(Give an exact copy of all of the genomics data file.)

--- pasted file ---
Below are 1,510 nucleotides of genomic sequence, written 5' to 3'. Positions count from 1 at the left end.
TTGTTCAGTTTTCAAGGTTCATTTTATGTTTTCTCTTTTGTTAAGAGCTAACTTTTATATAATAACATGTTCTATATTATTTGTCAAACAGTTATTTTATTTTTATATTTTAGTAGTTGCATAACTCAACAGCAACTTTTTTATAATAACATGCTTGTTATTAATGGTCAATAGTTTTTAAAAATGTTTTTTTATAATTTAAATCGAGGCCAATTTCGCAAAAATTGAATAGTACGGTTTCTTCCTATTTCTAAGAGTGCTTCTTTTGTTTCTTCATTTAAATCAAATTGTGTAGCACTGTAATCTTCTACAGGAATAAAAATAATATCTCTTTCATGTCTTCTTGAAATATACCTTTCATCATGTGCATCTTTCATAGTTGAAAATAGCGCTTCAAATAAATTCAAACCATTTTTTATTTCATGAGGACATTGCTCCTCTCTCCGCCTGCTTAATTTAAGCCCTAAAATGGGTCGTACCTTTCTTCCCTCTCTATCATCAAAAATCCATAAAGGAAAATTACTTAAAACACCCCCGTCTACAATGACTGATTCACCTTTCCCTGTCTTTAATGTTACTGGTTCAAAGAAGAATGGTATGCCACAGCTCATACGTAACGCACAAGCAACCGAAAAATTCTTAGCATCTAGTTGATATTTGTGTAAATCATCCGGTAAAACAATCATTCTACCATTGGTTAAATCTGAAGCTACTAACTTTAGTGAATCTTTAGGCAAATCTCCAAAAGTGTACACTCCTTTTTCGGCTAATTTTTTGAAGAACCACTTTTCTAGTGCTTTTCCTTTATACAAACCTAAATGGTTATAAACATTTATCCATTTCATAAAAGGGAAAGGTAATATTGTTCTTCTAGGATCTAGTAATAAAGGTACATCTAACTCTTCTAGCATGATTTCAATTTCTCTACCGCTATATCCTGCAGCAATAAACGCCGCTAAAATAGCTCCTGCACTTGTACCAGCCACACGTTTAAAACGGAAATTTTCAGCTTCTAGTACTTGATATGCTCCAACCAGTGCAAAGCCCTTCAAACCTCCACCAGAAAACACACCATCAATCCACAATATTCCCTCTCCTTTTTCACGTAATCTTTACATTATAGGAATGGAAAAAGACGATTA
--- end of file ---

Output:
Below are 1,510 nucleotides of genomic sequence, written 5' to 3'. Positions count from 1 at the left end.
TTGTTCAGTTTTCAAGGTTCATTTTATGTTTTCTCTTTTGTTAAGAGCTAACTTTTATATAATAACATGTTCTATATTATTTGTCAAACAGTTATTTTATTTTTATATTTTAGTAGTTGCATAACTCAACAGCAACTTTTTTATAATAACATGCTTGTTATTAATGGTCAATAGTTTTTAAAAATGTTTTTTTATAATTTAAATCGAGGCCAATTTCGCAAAAATTGAATAGTACGGTTTCTTCCTATTTCTAAGAGTGCTTCTTTTGTTTCTTCATTTAAATCAAATTGTGTAGCACTGTAATCTTCTACAGGAATAAAAATAATATCTCTTTCATGTCTTCTTGAAATATACCTTTCATCATGTGCATCTTTCATAGTTGAAAATAGCGCTTCAAATAAATTCAAACCATTTTTTATTTCATGAGGACATTGCTCCTCTCTCCGCCTGCTTAATTTAAGCCCTAAAATGGGTCGTACCTTTCTTCCCTCTCTATCATCAAAAATCCATAAAGGAAAATTACTTAAAACACCCCCGTCTACAATGACTGATTCACCTTTCCCTGTCTTTAATGTTACTGGTTCAAAGAAGAATGGTATGCCACAGCTCATACGTAACGCACAAGCAACCGAAAAATTCTTAGCATCTAGTTGATATTTGTGTAAATCATCCGGTAAAACAATCATTCTACCATTGGTTAAATCTGAAGCTACTAACTTTAGTGAATCTTTAGGCAAATCTCCAAAAGTGTACACTCCTTTTTCGGCTAATTTTTTGAAGAACCACTTTTCTAGTGCTTTTCCTTTATACAAACCTAAATGGTTATAAACATTTATCCATTTCATAAAAGGGAAAGGTAATATTGTTCTTCTAGGATCTAGTAATAAAGGTACATCTAACTCTTCTAGCATGATTTCAATTTCTCTACCGCTATATCCTGCAGCAATAAACGCCGCTAAAATAGCTCCTGCACTTGTACCAGCCACACGTTTAAAACGGAAATTTTCAGCTTCTAGTACTTGATATGCTCCAACCAGTGCAAAGCCCTTCAAACCTCCACCAGAAAACACACCATCAATCCACAATATTCCCTCTCCTTTTTCACGTAATCTTTACATTATAGGAATGGAAAAAGACGATTA